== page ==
Nonlinear dynamics is concerned with phenomena evolving in time, which are modelled by differential equations (ordinary, partial, or functional differential equations) and difference equations. The issues studied are: the geometrical description of solutions (individually or as a whole), their asymptotic behavior, families of dynamical systems depending on parameters and their bifurcations, the controllability of systems, the sensitivity to perturbations, optimality conditions.

The main purpose of this program is to develop simultaneously some aspects of mathematical dynamics to favour exchanges among researchers in various branches and to offer students a training as complete as possible. These aspects are:

- dynamical systems
- differential equations
- optimization
- ergodic theory
- modelling

Various techniques arise in the program. These include topological methods for proving existence of solutions; algebraic-geometric methods (the study of polynomial vector fields is currently very active); variational methods; the techniques of control theory, both theoretical (for example, non-smooth analysis) and numerical; the theory of fractals with applications to rough surfaces, porous surfaces, different types of aggregations, and percolation theory; ergodic theory and methods of Markov chains. There is emphasis on biological models arising in physiology, epidemiology, population dynamics, and genetics.

- Jacques Bélair (UdeM)
- Abraham Boyarsky (Concordia)
- Morgan Craig (UdeM)
- Marlène Frigon (UdeM)
- Leon Glass (McGill)
- Pawel Gora (Concordia)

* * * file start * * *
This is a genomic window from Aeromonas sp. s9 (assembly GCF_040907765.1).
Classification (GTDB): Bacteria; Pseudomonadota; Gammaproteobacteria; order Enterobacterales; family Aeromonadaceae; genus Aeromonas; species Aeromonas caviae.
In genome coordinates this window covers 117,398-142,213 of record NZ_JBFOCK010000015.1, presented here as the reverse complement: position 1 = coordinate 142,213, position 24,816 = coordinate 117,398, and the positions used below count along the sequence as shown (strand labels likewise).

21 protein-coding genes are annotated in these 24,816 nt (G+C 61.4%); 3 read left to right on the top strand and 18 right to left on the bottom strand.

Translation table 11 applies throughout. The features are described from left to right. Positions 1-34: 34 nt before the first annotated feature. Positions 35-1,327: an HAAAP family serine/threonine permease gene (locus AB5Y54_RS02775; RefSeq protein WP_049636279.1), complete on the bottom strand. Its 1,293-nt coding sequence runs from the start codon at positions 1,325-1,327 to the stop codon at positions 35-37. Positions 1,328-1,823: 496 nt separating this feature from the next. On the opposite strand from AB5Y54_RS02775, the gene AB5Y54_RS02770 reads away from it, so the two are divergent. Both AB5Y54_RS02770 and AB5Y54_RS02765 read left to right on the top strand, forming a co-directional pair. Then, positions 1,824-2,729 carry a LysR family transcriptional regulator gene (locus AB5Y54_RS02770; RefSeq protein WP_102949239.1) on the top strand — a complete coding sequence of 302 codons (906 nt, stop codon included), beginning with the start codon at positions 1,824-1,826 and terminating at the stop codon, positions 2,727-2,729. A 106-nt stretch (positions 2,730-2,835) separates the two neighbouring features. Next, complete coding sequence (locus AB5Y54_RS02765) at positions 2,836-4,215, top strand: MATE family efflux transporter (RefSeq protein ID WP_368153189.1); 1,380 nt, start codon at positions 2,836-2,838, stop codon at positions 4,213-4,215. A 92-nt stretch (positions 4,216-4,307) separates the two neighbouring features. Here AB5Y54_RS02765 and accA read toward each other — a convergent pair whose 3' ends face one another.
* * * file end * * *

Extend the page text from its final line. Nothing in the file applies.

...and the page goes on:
- Michael R. Guevara (McGill)
- Tony Humphries (McGill)
- Tomascz Kaczynski (Sherbrooke)
- Guillaume Lajoie (UdeM)
- Jean-Philippe Lessard (McGill)
- Sabin Lessard (UdeM)
- Michael Mackey (McGill)
- Christiane Rousseau (UdeM)
- Dana Schlomiuk (UdeM)
- Ronald Stern (Concordia)

Students are expected to acquire the fundamentals of analysis, differential equations, and, when required, probability theory. Students are then expected to take a number of more specialized courses offered within the program.

Iteration of functions, periodic and fixed points bifurcations, Sharkovsky Theory (periodic points of continuous maps of interval), Henon map, complex dynamics, Julia and Mandelbrot Sets, metric spaces, Hausdorff metric, Iterated Function Systems and their attractors, computer graphics using IFS attractors, fractal dimension.

Additional topics may be covered if time permits.

Flots discrets et continus. Équations différentielles non linéaires, techniques classiques d’analyse de dynamique, existence et stabilité de solutions, variétés invariantes, bifurcations, formes normales, systèmes chaotiques. Applications moderne.